Garner’s Usage Tip of the Day: Superstitions (4)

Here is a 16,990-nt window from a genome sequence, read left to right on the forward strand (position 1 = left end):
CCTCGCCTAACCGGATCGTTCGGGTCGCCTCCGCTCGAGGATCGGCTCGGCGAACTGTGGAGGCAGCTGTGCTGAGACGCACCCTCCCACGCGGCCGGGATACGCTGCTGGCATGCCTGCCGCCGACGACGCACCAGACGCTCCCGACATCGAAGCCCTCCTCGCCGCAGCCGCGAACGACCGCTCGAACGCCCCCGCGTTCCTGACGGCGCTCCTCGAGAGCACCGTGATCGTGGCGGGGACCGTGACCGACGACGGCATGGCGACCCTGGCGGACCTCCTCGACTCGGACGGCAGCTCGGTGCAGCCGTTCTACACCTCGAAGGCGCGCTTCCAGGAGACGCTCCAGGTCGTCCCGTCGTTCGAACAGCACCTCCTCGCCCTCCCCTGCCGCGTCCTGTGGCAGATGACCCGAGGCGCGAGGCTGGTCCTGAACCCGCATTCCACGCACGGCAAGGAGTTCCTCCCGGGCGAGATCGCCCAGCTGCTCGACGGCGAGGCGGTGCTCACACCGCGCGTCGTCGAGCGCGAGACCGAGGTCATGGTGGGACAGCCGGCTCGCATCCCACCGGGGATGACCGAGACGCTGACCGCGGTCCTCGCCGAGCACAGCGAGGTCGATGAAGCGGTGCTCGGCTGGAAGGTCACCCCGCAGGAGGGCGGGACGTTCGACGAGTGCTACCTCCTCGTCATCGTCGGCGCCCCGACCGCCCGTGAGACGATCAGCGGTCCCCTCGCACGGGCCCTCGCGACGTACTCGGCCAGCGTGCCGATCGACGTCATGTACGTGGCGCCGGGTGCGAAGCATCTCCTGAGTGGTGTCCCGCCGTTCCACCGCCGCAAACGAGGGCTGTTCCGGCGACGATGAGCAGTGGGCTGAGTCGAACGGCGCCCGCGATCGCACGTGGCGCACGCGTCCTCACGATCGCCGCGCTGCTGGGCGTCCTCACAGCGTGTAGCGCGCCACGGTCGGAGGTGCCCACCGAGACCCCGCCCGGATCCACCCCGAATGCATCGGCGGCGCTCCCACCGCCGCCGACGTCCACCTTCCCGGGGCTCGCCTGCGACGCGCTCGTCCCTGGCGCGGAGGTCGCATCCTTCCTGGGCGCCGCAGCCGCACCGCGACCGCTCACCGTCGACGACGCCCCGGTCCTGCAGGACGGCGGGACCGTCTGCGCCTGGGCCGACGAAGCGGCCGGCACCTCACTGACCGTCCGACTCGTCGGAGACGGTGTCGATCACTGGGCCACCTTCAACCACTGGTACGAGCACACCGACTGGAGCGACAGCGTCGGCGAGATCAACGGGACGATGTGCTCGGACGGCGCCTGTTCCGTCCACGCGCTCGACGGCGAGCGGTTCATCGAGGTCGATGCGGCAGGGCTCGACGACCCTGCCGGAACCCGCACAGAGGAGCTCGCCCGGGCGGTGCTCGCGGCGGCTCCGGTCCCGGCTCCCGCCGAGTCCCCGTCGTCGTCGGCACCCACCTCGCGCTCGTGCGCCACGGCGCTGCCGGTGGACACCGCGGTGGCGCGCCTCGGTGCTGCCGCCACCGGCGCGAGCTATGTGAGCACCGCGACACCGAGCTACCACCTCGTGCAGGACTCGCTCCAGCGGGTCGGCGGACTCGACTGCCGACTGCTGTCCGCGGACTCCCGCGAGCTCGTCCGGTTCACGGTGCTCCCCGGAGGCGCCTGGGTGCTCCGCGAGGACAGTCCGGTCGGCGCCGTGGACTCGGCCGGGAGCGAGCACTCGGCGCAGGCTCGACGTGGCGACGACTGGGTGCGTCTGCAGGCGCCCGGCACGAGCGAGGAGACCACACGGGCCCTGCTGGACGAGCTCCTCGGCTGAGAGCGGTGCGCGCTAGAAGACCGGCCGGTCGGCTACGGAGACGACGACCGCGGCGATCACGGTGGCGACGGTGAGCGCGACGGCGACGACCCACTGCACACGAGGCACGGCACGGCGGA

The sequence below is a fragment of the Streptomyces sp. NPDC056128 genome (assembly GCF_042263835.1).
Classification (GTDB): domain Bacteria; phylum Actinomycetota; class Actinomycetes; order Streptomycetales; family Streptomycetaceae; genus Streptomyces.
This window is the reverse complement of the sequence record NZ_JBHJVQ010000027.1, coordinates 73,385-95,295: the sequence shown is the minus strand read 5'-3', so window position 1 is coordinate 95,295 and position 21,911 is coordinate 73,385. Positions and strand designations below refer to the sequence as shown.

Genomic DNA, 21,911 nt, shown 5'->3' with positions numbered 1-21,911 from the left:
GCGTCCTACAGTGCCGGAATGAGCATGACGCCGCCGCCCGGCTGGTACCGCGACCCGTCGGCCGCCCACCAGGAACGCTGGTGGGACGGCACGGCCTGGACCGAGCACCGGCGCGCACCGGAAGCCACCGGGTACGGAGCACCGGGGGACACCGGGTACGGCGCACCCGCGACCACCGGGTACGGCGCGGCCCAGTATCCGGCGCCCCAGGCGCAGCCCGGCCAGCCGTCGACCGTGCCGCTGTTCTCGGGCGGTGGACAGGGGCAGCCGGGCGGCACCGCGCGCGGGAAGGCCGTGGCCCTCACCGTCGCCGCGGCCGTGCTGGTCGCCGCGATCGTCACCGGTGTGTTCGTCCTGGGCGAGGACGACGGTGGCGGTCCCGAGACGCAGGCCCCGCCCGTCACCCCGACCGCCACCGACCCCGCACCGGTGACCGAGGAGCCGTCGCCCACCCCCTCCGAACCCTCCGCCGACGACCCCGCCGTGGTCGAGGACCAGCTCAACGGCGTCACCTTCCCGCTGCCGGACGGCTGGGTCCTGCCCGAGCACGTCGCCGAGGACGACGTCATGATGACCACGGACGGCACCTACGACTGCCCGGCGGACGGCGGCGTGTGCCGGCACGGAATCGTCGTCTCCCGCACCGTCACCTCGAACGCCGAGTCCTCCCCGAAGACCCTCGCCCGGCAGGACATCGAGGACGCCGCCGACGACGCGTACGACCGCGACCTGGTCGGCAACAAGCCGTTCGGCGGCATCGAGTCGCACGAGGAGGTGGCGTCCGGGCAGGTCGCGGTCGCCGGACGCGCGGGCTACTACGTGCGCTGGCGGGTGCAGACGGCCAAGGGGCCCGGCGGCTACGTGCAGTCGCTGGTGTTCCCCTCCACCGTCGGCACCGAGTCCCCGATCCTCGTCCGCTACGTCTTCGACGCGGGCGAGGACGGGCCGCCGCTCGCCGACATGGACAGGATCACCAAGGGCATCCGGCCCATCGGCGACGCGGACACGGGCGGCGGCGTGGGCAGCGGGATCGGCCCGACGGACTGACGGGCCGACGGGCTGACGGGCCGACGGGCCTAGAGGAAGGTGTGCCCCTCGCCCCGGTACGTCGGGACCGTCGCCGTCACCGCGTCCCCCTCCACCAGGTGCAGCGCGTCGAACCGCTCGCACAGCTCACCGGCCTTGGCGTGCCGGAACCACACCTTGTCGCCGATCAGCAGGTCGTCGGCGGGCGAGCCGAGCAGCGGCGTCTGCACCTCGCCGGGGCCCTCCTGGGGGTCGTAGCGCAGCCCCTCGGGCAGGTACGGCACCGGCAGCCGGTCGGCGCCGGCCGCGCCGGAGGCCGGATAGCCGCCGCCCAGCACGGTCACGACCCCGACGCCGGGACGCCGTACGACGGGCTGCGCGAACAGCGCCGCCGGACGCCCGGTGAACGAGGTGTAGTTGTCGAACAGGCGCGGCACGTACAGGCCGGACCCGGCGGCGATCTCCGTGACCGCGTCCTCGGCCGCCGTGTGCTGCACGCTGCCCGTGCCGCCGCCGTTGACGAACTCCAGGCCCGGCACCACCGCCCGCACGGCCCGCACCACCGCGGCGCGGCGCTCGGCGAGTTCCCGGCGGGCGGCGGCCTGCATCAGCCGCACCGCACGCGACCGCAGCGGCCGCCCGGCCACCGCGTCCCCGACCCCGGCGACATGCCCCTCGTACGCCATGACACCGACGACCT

Today: “Never Begin a Sentence with ‘And’ or ‘But.'” o “Next to the groundless notion that it is incorrect to end an English sentence with a preposition, perhaps the most wide-spread of many false beliefs about the use of our language is the equally groundless notion that it is incorrect to begin one with ‘but’ or ‘and.’ As in the case of the superstition about the prepositional ending, no textbook supports it, but apparently about half of our teachers of English go out of their way to handicap their pupils by inculcating it. One cannot help wondering whether those who teach such a monstrous doctrine ever read any English themselves.” Charles Allen Lloyd, We Who Speak English 19 (1938). o “There is no reason why sentences should not begin with ‘and.'” Roy H. Copperud, American Usage: The Consensus 15 (1970). o “There is a persistent belief that it is improper to begin a sentence with ‘And,’ but this prohibition has been cheerfully ignored by standard authors from Anglo-Saxon times onwards.” R.W. Burchfield, Points of View 109 (1992). See GMAU, “and (A)” & “but (A).” Next: “Never Write a One-Sentence Paragraph.” For more information about the Language-Change Index click here. ——————– Quotation of the Day: “If you begin a sentence with ‘and’ or ‘but’ (and you should occasionally), don’t put a comma after it. You want to speed up your prose with those words, and the comma would simply cancel out any gain.” John R. Trimble, Writing with Style 81 (1975).
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